As stated above, a novel, fourth mechanistic axis has been established interconnecting metabolic activity and expression of ICPs such as PD-L1 that prevent mounting of an effective anti-tumor immunity. PD-L1 is found in B-NHL and can have a negative prognostic impact (e.g., for DLBCL) (83, 84). Consequently, ICP blockade is currently undergoing clinical evaluation. Recent studies have demonstrated that glucose uptake and glutaminolysis are required for a stable PD-L1 expression. In DLBCL, glutaminolysis contributes to STAT3 induction, which positively regulates PD-L1 (85). Glucose serves as a substrate for posttranslational protein glycosylation, while N-glycosylation of PD-L1 maintains its stability and interaction with its cognate receptor (86).

Overall, metabolic reprogramming is closely linked to immunoevasion. However, many of the here described phenomena are extrapolated from basic studies or translational research within different disease contexts. Thus, immunometabolic research in B-cell malignancies needs to be further extended to build a sound basis for novel treatment strategies.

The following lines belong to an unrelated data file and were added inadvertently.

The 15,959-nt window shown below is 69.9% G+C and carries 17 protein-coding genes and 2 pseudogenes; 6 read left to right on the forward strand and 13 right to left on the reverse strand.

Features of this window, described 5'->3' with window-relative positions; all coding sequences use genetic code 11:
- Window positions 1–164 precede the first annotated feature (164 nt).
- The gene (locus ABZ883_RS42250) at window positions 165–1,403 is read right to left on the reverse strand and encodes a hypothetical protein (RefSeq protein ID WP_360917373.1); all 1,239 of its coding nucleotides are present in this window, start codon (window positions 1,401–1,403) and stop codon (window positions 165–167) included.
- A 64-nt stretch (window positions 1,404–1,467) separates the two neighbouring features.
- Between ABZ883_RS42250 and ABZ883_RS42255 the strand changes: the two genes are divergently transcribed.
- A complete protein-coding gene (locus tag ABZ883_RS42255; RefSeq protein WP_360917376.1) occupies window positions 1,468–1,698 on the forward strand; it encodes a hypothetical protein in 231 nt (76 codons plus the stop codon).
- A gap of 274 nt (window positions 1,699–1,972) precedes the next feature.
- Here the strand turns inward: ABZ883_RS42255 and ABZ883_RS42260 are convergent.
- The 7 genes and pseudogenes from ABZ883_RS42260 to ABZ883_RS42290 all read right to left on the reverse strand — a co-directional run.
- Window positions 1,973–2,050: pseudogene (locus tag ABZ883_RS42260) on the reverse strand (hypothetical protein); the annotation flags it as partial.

Conclusion and Future Perspectives

The concept of immunometabolic regulation has emerged as an important research field. Interplay between cells does not only occur via signaling molecules and receptor-ligand interactions but also through metabolic communication. Tumor cells have adapted their metabolic regulatory circuits (Figure 1), which improves their survivability and resistance toward anti-tumor immunity and/or (immune-based) therapies (Figure 2). However, metabolic reprogramming can cause novel metabolic dependencies and/or vulnerabilities rendering malignant cells more susceptible toward interferences within their metabolic framework as already described for DLBCL (13, 15), FL (24, 26), MCL (31, 32) and CLL (41, 43, 50, 51).